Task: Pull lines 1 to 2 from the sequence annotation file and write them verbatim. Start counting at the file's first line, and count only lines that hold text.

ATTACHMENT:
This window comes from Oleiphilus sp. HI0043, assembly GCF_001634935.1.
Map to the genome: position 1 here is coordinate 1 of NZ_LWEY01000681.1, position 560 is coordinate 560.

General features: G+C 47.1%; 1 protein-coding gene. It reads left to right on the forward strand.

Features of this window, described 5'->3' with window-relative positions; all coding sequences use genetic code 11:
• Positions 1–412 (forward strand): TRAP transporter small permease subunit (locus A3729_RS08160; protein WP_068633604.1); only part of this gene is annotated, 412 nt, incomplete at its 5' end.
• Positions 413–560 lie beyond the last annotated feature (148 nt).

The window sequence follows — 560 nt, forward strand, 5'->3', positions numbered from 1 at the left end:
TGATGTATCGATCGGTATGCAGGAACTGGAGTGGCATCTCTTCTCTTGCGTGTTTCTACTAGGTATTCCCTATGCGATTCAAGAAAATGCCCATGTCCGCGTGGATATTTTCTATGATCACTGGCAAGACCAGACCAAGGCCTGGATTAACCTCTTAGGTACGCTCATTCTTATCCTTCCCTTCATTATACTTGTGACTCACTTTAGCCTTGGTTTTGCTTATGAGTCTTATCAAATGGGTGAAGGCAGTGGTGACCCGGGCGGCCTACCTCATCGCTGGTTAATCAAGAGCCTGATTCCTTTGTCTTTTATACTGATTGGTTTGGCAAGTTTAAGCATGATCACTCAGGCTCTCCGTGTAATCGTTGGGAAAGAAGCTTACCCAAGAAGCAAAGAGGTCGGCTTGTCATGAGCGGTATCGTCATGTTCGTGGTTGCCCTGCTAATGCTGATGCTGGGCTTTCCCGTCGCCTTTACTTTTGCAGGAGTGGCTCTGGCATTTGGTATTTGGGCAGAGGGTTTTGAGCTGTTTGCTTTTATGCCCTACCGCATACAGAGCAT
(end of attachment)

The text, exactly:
This window comes from Oleiphilus sp. HI0043, assembly GCF_001634935.1.
Map to the genome: position 1 here is coordinate 1 of NZ_LWEY01000681.1, position 560 is coordinate 560.